You could put a counter in your loop, like

counter++

And then do something like

document.forms[0].sometextbox.value
= 'now at ' + counter + ' of ' + sProdCodeQtys.length

Or perhaps a fancy progress bar with images, or table cells that swap
colour.

HTH

--
Bart

I agree with Bart that using a method other than re-querying the length
of the array each time may help.

You may try something as simple as:

for (xxx= 0, yyy=sProdCodeQtys.length; xxx < yyy; xxx++) {
var inputQty2 = document.getElementById(sProdCodeQtys[xxx]);
inputQty2.value = '0';
inputQty2.disabled = true;
}

and see if that helps.

BTW, what have you done to test and see if that is the actual issue?
Are you sure the bottleneck isn't somewhere else?

Sep 6 '06 #4

P: n/a
ASM
Mike a écrit :
I have a form that contains 240 "products". Each Product has a TR. Each TR
contains a Yes and No radio button and a Product-Qty text input.

A situation exists where I have to go through all the products and check the
No radio button for all the products. In javascript, that is easy enough.
....
This takes up to 30 seconds !!
with IE probably ?
I'm dismayed it takes that long, anyone have
any better ideas ?
perhaps more efficient :
while you change your radio buttons you change also your text fields

function zeroing() {
// array of rows in form 'myForm'
var T = document.forms['myForm'].getElementsByTagName('TR');
for(var i=0;i<T.length;i++)
{
// array of inputs in each row
var C = T[i].getElementsByTagName('INPUT');
C[1].checked = true; // 2nd input is radio-button 'NO'
C[2].value = 0; // 3rd input is the text field
C[2].disabled = true;
}
}

--
Stephane Moriaux et son [moins] vieux Mac
Sep 6 '06 #5

P: n/a
Mike wrote:
I have a form that contains 240 "products". Each Product has a TR. Each TR
contains a Yes and No radio button and a Product-Qty text input.

A situation exists where I have to go through all the products and check the
No radio button for all the products. In javascript, that is easy enough.

When the No radio button is clicked, I have to put '0' in the Product-Qty
text input, and disable the Product-Qty text input. I create an array of all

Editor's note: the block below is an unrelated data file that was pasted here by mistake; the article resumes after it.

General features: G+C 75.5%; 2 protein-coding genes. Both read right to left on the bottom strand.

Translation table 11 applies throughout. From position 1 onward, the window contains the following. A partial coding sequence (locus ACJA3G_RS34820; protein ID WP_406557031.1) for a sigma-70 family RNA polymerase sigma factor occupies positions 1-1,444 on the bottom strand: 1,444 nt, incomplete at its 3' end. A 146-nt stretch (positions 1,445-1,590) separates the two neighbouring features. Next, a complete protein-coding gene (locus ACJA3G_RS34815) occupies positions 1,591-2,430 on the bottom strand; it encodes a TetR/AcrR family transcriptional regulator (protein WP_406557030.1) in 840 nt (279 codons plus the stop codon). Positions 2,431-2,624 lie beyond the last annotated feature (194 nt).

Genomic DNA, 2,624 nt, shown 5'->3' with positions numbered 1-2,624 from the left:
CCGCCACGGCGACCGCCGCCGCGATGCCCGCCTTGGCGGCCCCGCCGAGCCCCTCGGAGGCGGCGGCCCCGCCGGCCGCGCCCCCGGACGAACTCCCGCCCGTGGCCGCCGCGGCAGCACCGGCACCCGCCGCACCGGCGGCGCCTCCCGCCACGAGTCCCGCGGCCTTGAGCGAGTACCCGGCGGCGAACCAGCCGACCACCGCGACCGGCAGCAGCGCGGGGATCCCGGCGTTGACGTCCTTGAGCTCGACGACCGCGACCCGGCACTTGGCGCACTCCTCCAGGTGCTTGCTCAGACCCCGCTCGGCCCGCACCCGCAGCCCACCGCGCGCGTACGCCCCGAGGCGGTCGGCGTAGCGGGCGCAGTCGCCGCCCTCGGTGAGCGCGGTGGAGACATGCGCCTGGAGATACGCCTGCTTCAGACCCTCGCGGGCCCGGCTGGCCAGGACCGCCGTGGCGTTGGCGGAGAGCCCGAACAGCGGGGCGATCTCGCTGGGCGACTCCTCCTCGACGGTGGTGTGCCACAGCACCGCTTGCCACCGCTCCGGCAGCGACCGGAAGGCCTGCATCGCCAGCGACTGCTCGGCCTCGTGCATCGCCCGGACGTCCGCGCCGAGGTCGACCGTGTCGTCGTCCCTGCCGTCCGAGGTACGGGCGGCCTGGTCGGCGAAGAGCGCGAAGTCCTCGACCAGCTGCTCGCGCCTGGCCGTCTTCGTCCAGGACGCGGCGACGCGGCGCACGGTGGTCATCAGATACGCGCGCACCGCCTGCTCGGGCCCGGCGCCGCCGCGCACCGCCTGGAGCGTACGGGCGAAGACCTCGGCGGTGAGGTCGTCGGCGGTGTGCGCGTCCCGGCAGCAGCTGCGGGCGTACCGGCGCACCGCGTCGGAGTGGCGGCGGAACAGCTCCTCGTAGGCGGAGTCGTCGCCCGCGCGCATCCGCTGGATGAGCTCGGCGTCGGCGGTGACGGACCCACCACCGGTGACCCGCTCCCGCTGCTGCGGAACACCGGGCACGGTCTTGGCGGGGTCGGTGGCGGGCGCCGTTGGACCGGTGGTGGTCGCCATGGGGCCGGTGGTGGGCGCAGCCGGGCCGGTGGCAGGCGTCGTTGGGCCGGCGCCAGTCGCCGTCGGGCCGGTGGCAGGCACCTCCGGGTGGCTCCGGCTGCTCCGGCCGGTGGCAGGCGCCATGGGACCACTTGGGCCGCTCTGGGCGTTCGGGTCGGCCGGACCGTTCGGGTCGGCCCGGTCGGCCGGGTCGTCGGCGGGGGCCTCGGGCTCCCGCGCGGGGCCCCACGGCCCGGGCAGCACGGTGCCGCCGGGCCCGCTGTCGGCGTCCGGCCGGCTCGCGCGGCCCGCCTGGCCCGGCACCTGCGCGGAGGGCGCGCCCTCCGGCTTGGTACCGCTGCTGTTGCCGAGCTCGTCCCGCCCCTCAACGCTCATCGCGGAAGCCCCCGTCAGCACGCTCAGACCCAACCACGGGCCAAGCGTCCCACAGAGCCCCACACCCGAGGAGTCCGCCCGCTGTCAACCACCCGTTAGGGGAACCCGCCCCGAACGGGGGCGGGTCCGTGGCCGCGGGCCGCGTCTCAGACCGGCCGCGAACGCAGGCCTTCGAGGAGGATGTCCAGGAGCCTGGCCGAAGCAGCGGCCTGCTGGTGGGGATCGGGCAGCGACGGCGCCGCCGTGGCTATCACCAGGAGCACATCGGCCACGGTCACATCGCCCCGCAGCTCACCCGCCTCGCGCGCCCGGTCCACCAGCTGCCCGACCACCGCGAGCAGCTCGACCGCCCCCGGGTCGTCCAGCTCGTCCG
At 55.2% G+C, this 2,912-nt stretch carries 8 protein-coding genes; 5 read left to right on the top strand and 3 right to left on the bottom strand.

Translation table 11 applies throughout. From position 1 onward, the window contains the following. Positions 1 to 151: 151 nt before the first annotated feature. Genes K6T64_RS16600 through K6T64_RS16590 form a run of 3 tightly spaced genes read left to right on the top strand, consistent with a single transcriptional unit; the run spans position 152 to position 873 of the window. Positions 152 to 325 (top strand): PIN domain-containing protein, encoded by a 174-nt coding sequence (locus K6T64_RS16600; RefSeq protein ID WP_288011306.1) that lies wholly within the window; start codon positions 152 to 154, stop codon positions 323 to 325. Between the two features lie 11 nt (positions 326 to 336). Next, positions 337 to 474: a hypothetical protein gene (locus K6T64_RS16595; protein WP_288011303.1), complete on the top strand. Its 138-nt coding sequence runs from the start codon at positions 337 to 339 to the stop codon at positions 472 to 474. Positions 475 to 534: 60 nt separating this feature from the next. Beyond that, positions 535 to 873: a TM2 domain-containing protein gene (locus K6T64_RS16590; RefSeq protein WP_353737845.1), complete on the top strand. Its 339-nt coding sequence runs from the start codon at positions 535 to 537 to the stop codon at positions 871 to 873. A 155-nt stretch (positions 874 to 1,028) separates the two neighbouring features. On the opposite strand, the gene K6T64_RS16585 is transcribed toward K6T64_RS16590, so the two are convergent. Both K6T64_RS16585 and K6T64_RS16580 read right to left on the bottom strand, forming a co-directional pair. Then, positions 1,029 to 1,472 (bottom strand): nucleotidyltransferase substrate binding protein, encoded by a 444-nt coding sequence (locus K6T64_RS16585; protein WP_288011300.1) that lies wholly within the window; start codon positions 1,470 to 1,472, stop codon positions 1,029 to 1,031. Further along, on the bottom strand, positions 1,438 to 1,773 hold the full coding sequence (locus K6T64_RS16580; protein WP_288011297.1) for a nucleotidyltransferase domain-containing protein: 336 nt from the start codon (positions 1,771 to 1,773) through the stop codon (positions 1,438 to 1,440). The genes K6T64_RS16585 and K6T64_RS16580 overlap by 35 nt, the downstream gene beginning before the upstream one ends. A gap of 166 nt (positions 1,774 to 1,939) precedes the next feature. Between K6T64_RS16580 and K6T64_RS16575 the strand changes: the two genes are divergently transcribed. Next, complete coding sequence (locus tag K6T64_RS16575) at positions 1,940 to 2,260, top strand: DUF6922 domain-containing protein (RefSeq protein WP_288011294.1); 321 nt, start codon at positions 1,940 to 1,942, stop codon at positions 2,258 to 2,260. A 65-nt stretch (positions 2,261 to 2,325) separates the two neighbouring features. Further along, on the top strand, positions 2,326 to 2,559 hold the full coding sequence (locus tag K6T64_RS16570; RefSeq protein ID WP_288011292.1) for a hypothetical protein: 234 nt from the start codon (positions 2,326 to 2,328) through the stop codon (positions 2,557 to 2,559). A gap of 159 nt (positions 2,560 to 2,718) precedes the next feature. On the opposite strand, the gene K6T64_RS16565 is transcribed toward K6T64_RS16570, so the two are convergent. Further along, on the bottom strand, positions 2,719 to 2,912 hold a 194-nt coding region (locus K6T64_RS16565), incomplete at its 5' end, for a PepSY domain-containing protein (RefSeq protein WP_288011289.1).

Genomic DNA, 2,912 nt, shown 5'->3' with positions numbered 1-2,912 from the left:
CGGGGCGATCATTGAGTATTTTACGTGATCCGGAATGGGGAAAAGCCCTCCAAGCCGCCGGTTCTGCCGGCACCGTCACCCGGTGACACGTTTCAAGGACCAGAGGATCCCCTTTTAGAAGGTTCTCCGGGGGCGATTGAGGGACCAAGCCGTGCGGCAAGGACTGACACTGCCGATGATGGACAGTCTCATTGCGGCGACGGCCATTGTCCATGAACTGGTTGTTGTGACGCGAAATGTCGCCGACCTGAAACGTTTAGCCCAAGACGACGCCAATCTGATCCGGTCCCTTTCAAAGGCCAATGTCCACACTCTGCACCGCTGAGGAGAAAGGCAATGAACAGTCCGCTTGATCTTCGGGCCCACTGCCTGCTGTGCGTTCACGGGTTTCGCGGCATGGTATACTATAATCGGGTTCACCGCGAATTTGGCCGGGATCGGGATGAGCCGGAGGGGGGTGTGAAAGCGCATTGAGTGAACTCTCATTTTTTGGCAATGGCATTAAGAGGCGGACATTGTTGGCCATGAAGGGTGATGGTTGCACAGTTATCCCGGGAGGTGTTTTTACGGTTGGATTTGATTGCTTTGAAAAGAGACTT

the html id's of all the Product-Qty text inputs, and iterate through the
array, setting the .disabled = true

var sProdCodeQtys = new Array();

// fill the sProdCodeQtys array with id's of the text input's
Why not just generate the ID strings in the for loop below?

for (xxx= 0; xxx< sProdCodeQtys.length ; xxx++) {
Keep variables local unless there are good reasons to make them global.
It is also customary to use single digits for counters, usually 'i':

for (var i=0; i<sProdCodeQtys.length; i++) {

The use of a constant for sProdCodeQtys.length is recommended, though I
doubt you'll see a large speed improvement in this case.

var inputQty2 = document.getElementById(sProdCodeQtys[xxx]);
inputQty2.value = '0';
inputQty2.disabled = true;
}

This takes up to 30 seconds !! I'm dismayed it takes that long, anyone have
any better ideas ?
I suspect there is something seriously wrong elsewhere in your code.
The script below disables 240 text inputs in about 3 seconds using IE on
my ancient 500MHz PIII.

IE 5.2 on a similarly ancient Mac (400MHz G3) does it in about 1 second.
<title>Lists</title>
<script type="text/javascript">

function fixQty(el){
var name = 'qty-' + el.name.split('-')[1];
var textEl = el.form.elements[name];
if (el.checked && 'yes' == el.value){
textEl.disabled = false;
textEl.value = textEl.defaultValue;
return;
}
textEl.disabled = true;
textEl.value = 0;
}

function doAll(el){
var f = el.form;
var i=0;
var x;
while ( (x=f.elements['qty-' + i++]) ){
x.value = 0;
x.disabled = true;
}
}
</script>

<form action="">
<table>
<tr>
<td>
<input type="button" value="Disable all" onclick="doAll(this);">
<tr>
<td>
<input type="radio" name="rb-0" value="yes" checked
onclick="fixQty(this);">yes
<input type="radio" name="rb-0" value="no"
onclick="fixQty(this);">no<br>
<input type="text" name="qty-0" value="190">Quantity

<!-- Hack to generate HTML & not wast too much newsgroup bandwidth -->
<script type="text/javascript">
var theSource = [];
for (var i=1; i<240; i++){
theSource[theSource.length] = // Array.push not supported in IE 5.2
'<tr><td>'
+ '<input type="radio" name="rb-' + i + '" value="yes" checked '
+ 'onclick="fixQty(this);">yes'
+ '<input type="radio" name="rb-' + i + '" value="no"'
+ 'onclick="fixQty(this);">no<br>'
+ '<input type="text" name="qty-' + i + '" value="190">Quantity';
}
document.write( theSource.join('') );
</script>
</table>
</form>

--
Rob
Sep 7 '06 #6

P: n/a
JRS: In article <Tq******************************@skypoint.com>, dated
Wed, 6 Sep 2006 10:52:40 remote, seen in news:comp.lang.javascript, Mike
<mb*****@skypoint.composted :
>
This takes up to 30 seconds !!
While that does sound long, the statement is of little real value
without at least some description of the browser and the machine it is
running on.

I know of two ways to indicate progress :-

Writing to window.status - easy, deprecated, but generally harmless; may
not always work.

Reconfiguring your process to run for, say, a second then write the
progress, set a timeout to restart the process, and return. The update
will become visible while the process is inactive, and remain so.

It's a good idea to read the newsgroup and its FAQ.
--
© John Stockton, Surrey, UK. ?@merlyn.demon.co.uk Turnpike v4.00 IE 4 ©
<URL:http://www.jibbering.com/faq/>? JL/RC: FAQ of news:comp.lang.javascript
<URL:http://www.merlyn.demon.co.uk/js-index.htmjscr maths, dates, sources.
<URL:http://www.merlyn.demon.co.uk/TP/BP/Delphi/jscr/&c, FAQ items, links.
Sep 7 '06 #7